The Food and Drug Administration announced Tuesday that it is developing a framework for regulating artificial intelligence products used in medicine that continually adapt based on new data.
It is the most forceful step the FDA has taken to assert the need to regulate a category of artificial intelligence systems whose performance constantly changes based on exposure to new patients and data in clinical settings.
The white paper describes criteria the agency proposes to use to determine when medical products that rely on artificial intelligence will require FDA review before being commercialized.
The paper is the first step in a monthslong process in which the FDA will collect input from the public and a variety of stakeholders in medicine before finalizing a policy on regulating adaptive AI systems.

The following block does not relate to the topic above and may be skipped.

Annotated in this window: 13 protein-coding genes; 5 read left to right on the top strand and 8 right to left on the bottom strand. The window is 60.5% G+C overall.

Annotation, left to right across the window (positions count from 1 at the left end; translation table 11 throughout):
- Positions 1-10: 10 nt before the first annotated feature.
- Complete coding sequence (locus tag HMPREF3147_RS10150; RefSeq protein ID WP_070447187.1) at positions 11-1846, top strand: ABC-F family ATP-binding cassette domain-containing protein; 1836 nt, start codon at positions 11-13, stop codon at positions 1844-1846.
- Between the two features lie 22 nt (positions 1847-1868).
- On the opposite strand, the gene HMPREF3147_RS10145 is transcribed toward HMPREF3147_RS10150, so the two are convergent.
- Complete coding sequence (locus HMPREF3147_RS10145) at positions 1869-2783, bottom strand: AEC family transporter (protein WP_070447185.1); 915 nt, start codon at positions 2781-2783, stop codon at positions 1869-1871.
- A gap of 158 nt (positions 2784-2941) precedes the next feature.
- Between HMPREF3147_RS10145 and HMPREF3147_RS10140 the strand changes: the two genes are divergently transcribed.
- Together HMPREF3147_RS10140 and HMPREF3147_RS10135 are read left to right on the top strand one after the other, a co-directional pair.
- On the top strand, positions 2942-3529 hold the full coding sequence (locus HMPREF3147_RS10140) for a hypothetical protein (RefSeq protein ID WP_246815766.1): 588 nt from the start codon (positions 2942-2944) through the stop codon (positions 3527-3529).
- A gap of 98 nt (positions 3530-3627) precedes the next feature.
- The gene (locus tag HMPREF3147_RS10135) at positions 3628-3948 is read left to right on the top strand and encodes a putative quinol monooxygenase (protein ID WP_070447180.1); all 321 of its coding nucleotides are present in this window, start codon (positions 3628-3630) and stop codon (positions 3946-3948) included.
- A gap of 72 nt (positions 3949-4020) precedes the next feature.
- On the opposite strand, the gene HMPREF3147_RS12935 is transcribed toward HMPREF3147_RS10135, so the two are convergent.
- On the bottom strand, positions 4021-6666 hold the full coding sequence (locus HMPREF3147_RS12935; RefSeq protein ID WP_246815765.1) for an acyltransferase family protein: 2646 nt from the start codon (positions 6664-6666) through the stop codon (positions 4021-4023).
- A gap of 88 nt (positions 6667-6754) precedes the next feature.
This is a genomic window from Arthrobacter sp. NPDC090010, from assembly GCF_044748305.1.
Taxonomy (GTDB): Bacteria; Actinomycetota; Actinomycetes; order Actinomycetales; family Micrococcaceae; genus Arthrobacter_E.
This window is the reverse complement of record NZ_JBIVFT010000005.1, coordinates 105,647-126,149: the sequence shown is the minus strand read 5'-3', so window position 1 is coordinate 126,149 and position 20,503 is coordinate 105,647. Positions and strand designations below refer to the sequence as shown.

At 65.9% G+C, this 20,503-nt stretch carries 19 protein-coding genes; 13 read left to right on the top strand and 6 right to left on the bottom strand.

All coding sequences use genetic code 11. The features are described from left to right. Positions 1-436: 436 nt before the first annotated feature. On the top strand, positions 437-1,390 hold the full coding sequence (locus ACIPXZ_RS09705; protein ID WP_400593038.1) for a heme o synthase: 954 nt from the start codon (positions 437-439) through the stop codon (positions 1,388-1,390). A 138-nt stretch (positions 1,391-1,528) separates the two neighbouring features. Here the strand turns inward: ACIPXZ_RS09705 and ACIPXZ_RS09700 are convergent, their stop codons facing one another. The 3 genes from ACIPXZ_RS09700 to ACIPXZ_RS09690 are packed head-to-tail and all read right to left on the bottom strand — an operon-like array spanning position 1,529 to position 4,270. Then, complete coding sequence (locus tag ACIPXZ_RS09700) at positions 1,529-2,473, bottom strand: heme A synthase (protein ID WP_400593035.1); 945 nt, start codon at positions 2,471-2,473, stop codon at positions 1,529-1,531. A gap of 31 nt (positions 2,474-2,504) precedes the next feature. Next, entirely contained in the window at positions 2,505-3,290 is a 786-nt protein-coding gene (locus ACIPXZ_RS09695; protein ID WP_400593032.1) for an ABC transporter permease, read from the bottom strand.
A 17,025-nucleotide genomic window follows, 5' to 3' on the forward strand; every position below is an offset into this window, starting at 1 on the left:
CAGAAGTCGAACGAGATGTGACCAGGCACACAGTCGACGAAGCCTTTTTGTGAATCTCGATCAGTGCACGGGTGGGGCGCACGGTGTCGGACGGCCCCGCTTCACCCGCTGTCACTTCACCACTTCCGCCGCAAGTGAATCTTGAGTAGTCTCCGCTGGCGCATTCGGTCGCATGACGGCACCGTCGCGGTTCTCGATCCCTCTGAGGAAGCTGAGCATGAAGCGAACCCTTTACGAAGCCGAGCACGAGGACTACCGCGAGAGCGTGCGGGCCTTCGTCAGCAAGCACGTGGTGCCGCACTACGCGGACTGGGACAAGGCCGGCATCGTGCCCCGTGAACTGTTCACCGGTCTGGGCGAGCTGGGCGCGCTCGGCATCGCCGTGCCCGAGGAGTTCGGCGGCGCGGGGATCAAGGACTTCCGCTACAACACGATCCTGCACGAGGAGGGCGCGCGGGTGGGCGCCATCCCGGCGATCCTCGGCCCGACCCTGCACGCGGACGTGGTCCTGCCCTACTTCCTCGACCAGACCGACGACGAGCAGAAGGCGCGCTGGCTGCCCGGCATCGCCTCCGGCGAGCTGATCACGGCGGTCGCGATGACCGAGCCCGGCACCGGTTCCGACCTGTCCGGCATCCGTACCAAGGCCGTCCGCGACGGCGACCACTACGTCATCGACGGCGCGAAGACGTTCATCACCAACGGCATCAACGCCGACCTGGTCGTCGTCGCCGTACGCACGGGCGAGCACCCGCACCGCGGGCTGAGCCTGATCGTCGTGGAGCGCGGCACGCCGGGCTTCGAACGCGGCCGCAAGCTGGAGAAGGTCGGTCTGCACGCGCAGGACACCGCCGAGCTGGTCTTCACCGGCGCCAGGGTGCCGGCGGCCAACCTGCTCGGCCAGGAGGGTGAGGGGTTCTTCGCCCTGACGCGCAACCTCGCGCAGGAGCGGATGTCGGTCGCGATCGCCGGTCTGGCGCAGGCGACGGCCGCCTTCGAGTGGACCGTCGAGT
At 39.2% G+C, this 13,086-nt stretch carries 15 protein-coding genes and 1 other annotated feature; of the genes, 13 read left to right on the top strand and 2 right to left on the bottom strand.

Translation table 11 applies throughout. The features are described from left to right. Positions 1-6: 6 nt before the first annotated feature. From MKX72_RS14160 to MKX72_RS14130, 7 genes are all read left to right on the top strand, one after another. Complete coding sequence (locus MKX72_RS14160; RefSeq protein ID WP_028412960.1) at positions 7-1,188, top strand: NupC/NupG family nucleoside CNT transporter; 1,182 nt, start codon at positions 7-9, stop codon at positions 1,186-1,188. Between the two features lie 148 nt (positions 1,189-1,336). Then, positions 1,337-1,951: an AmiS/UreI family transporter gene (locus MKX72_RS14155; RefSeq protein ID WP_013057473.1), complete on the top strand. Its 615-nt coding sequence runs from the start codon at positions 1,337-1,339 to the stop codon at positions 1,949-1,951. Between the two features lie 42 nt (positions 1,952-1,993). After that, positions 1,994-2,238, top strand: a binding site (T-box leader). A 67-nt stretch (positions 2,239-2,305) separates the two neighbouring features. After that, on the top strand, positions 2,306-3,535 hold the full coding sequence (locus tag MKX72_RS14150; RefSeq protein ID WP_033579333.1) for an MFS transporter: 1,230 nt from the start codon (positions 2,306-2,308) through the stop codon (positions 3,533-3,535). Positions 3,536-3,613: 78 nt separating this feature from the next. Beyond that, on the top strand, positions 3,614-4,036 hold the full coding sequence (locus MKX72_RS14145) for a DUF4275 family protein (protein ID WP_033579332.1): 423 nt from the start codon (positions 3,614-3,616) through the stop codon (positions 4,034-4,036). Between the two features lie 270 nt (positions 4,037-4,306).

Eric Topol, an expert in artificial intelligence at the Scripps Research Institute, said the white paper “Demonstrates careful forethought about the field” of artificial intelligence in medicine.
“Artificial intelligence has helped transform industries like finance and manufacturing, and I’m confident that these technologies will have a profound and positive impact on health care,” he wrote in his statement.
“I can envision a world where, one day, artificial intelligence can help detect and treat challenging health problems, for example by recognizing the signs of disease well in advance of what we can do today.”
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